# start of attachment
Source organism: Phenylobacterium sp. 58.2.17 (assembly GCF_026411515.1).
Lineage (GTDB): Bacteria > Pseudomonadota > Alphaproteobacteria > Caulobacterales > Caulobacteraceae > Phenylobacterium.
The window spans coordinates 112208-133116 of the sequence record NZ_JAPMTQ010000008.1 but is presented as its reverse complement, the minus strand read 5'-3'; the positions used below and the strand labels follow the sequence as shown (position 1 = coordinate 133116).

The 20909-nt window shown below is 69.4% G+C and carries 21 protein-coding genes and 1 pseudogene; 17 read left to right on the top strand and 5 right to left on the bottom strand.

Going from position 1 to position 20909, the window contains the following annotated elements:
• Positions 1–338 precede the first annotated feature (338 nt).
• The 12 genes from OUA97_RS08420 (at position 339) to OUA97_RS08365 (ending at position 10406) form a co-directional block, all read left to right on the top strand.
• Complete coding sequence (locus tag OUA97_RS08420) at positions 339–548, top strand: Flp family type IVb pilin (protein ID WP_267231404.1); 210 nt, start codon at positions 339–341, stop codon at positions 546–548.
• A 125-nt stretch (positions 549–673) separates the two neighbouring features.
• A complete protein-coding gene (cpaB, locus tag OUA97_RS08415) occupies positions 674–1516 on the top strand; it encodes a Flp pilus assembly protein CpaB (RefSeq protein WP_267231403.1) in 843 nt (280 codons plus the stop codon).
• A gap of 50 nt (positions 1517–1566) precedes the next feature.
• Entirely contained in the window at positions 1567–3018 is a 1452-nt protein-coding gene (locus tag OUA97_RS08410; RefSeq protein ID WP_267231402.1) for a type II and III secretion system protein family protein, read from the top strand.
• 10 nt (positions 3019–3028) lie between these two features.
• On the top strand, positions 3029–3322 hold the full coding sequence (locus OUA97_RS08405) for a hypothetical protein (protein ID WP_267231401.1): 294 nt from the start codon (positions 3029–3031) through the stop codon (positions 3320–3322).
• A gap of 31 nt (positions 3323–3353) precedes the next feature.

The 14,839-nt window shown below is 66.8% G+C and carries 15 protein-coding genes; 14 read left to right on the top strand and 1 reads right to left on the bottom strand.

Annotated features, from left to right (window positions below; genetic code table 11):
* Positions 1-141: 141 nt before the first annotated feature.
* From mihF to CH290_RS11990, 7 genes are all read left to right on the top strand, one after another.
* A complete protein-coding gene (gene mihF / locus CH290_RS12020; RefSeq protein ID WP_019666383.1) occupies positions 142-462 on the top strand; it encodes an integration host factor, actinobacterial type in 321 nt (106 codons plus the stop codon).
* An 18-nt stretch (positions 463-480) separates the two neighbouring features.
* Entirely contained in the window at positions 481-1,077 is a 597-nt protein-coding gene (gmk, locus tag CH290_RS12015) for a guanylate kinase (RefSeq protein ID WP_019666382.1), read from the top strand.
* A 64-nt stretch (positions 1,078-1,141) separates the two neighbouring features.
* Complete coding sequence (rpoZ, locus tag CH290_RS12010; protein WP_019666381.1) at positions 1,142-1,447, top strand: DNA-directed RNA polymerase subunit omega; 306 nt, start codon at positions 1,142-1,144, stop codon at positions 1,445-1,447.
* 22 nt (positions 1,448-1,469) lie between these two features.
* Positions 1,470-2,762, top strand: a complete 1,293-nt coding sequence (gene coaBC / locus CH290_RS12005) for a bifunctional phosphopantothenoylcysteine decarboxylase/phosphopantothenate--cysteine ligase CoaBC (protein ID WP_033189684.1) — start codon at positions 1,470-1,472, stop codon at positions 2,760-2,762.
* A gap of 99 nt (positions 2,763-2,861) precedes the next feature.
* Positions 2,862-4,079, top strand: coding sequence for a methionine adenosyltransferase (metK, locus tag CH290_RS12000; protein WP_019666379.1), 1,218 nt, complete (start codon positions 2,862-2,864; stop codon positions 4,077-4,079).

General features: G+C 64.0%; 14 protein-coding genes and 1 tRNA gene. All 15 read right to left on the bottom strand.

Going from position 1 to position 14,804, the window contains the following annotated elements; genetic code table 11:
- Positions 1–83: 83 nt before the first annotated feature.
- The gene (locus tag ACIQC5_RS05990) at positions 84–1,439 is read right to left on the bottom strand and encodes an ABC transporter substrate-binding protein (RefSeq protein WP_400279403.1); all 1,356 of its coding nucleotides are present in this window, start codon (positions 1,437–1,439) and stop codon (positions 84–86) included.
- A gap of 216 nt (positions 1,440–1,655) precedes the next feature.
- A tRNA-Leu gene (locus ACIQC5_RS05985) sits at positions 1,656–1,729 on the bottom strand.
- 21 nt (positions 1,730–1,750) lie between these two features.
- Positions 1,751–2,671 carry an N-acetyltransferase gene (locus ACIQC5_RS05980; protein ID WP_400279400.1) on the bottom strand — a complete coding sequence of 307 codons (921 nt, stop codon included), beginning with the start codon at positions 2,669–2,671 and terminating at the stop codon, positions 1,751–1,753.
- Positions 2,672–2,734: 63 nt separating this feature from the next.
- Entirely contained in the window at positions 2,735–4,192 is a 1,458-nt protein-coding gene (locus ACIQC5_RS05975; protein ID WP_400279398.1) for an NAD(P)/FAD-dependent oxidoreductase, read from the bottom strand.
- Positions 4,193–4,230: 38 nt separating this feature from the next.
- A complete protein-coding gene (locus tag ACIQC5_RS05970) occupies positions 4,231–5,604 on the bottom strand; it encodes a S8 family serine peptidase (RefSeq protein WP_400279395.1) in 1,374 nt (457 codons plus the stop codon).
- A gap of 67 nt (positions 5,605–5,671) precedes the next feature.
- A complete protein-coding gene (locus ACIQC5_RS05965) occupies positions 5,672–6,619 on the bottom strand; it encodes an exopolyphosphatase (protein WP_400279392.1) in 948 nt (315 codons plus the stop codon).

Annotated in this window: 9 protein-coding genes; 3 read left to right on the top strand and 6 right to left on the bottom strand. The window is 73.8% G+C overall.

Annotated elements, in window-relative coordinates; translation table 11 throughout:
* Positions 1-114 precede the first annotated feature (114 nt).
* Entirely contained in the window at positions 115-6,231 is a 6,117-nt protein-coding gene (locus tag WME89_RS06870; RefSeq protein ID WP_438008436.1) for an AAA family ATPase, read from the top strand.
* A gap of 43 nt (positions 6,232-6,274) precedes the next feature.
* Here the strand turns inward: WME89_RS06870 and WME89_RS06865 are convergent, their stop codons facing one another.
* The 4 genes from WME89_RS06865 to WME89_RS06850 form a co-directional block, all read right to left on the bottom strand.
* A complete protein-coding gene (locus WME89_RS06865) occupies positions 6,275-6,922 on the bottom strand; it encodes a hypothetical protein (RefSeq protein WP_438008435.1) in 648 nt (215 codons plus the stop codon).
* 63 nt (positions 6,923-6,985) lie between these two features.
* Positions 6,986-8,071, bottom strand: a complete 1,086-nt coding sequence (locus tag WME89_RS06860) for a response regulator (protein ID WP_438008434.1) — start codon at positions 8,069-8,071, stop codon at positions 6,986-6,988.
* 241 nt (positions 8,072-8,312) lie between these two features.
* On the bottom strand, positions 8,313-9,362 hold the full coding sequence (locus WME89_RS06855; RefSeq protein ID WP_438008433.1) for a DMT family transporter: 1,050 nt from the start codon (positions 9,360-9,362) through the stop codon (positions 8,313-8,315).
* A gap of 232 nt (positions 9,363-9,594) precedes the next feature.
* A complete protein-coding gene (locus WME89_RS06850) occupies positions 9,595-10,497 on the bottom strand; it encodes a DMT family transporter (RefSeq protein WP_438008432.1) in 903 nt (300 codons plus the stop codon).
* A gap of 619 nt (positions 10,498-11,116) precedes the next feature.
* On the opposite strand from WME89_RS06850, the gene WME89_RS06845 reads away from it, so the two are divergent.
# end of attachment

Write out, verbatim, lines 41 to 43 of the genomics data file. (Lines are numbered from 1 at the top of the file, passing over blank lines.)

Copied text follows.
- A gap of 67 nt (positions 5,605–5,671) precedes the next feature.
- A complete protein-coding gene (locus ACIQC5_RS05965) occupies positions 5,672–6,619 on the bottom strand; it encodes an exopolyphosphatase (protein WP_400279392.1) in 948 nt (315 codons plus the stop codon).

Annotated in this window: 9 protein-coding genes; 3 read left to right on the top strand and 6 right to left on the bottom strand. The window is 73.8% G+C overall.